Read More →

University chief investment officer to retire in June

first_imgScott C. Malpass, Notre Dame’s chief investment officer of 32 years, will retire June 30, University President Fr. John Jenkins announced in a press release on Friday.During his career, Malpass was responsible for the investment of the University’s endowment and additional assets totaling $14 billion. In his 32 years, the endowment grew $425 million from 1989 to a total $12.5 billion as of June 30, 2019. Endowment spending increased $425.7 million from $19.5 million in the same time period, the press release said.Notre Dame’s endowment provides for scholarship, research, academic programs and institutes, faculty chairs, athletics and one-third of all student financial aid.“The University’s average annual endowment returns over the past 30 years have ranked among the best in higher education and beyond,” Executive Vice President Shannon Cullinan said. “However, I believe Scott’s greatest gift to Notre Dame is the outstanding investment team he has assembled to ensure future generations of students, faculty and staff will benefit from the exceptional stewardship of our endowment.”The Institutional Investor Magazine named Malpass its large endowment manager of the year in 2011. Chief Investment Officer Magazine awarded Malpass its lifetime achievement award in 2014. Malpass also was one of 12 of America’s leading chief investment officers featured in the book, “Foundation and Endowment Investing: Philosophies and Strategies of Top Investors and Institutions.”Malpass graduated from Notre Dame in 1984, and received his master of business administration degree from the University in 1986. After working for Wall Street firm Irving Trust Company for two years, Malpass returned to the University to serve as chief investment officer. Malpass also was a concurrent assistant professor of finance in the Mendoza College of Business. Additionally, Malpass holds a law degree from the UCLA School of Law and an MBA from Harvard Business School.Michael Donovan will take up Malpass’s position. Donovan currently serves as managing director of the Notre Dame Investment Office, where he has worked for 23 years.“It’s been an honor to serve my alma mater, which, in three decades, has been able to realize magnificent aspirations that we could only dream of decades prior,” Malpass said. “That was made possible, in large measure, by the financial genius and devotion to Notre Dame of the investment team that I was privileged to assemble over the years.”Tags: Chief Investment Officer, Endowment, mendoza college of business, Scott Malpasslast_img read more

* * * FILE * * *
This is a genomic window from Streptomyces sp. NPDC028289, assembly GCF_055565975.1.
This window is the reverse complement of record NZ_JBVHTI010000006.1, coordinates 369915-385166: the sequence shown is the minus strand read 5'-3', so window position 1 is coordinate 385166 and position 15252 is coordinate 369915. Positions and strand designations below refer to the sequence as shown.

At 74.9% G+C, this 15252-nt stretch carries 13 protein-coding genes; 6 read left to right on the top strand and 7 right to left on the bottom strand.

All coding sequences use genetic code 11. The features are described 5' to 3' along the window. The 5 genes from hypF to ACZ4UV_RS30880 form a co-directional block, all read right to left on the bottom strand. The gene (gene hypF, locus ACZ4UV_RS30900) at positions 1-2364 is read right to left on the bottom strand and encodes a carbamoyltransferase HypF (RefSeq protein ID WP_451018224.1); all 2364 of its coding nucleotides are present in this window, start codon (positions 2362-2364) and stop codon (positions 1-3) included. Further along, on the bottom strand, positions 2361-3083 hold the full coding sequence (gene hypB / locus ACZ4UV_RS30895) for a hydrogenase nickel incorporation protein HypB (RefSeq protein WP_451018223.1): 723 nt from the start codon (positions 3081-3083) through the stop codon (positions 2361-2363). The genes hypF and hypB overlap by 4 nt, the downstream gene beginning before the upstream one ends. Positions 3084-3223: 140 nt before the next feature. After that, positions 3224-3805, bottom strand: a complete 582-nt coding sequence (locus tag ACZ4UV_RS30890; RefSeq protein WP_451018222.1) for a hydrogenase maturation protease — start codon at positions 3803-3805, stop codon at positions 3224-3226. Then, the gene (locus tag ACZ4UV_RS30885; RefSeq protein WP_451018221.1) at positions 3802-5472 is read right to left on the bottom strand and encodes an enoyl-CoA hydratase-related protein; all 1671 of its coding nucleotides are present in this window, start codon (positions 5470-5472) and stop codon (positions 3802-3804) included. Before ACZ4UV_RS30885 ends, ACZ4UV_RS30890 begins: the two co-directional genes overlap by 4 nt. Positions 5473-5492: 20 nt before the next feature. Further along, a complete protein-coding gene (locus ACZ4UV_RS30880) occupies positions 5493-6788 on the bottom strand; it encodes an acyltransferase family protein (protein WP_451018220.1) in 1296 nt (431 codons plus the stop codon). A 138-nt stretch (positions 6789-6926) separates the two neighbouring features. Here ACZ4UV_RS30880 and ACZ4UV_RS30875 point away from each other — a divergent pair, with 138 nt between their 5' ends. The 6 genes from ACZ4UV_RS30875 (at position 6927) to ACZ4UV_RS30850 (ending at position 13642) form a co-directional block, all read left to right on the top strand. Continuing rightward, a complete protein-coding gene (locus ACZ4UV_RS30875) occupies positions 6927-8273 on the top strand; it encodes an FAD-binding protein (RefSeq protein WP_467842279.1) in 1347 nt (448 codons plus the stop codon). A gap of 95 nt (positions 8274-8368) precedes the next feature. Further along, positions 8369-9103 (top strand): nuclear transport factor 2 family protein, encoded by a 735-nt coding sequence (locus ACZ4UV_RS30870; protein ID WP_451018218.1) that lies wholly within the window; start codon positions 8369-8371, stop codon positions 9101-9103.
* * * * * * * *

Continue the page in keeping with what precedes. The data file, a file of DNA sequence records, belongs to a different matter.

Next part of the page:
Read More →

Idina Menzel Reigns, Andrew Rannells Strips and More Lessons of the Week